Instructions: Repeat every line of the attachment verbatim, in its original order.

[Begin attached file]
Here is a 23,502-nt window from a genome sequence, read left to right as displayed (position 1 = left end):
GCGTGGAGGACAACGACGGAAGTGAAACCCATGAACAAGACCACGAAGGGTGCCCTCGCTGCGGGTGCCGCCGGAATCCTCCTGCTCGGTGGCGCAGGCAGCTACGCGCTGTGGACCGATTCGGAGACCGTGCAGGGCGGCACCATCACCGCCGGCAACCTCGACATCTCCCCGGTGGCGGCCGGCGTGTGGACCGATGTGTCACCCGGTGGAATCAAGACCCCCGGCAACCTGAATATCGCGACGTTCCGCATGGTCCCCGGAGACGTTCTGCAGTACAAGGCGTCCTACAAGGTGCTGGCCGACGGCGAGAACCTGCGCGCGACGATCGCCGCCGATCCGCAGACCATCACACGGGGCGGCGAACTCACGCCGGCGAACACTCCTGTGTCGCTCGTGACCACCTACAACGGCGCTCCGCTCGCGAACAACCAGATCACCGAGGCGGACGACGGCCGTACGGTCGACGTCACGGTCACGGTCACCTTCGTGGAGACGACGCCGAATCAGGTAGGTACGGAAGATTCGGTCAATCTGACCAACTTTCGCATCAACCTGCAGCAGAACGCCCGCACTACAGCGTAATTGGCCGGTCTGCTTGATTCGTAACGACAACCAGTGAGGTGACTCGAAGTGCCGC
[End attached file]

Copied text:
Here is a 23,502-nt window from a genome sequence, read left to right as displayed (position 1 = left end):
GCGTGGAGGACAACGACGGAAGTGAAACCCATGAACAAGACCACGAAGGGTGCCCTCGCTGCGGGTGCCGCCGGAATCCTCCTGCTCGGTGGCGCAGGCAGCTACGCGCTGTGGACCGATTCGGAGACCGTGCAGGGCGGCACCATCACCGCCGGCAACCTCGACATCTCCCCGGTGGCGGCCGGCGTGTGGACCGATGTGTCACCCGGTGGAATCAAGACCCCCGGCAACCTGAATATCGCGACGTTCCGCATGGTCCCCGGAGACGTTCTGCAGTACAAGGCGTCCTACAAGGTGCTGGCCGACGGCGAGAACCTGCGCGCGACGATCGCCGCCGATCCGCAGACCATCACACGGGGCGGCGAACTCACGCCGGCGAACACTCCTGTGTCGCTCGTGACCACCTACAACGGCGCTCCGCTCGCGAACAACCAGATCACCGAGGCGGACGACGGCCGTACGGTCGACGTCACGGTCACGGTCACCTTCGTGGAGACGACGCCGAATCAGGTAGGTACGGAAGATTCGGTCAATCTGACCAACTTTCGCATCAACCTGCAGCAGAACGCCCGCACTACAGCGTAATTGGCCGGTCTGCTTGATTCGTAACGACAACCAGTGAGGTGACTCGAAGTGCCGC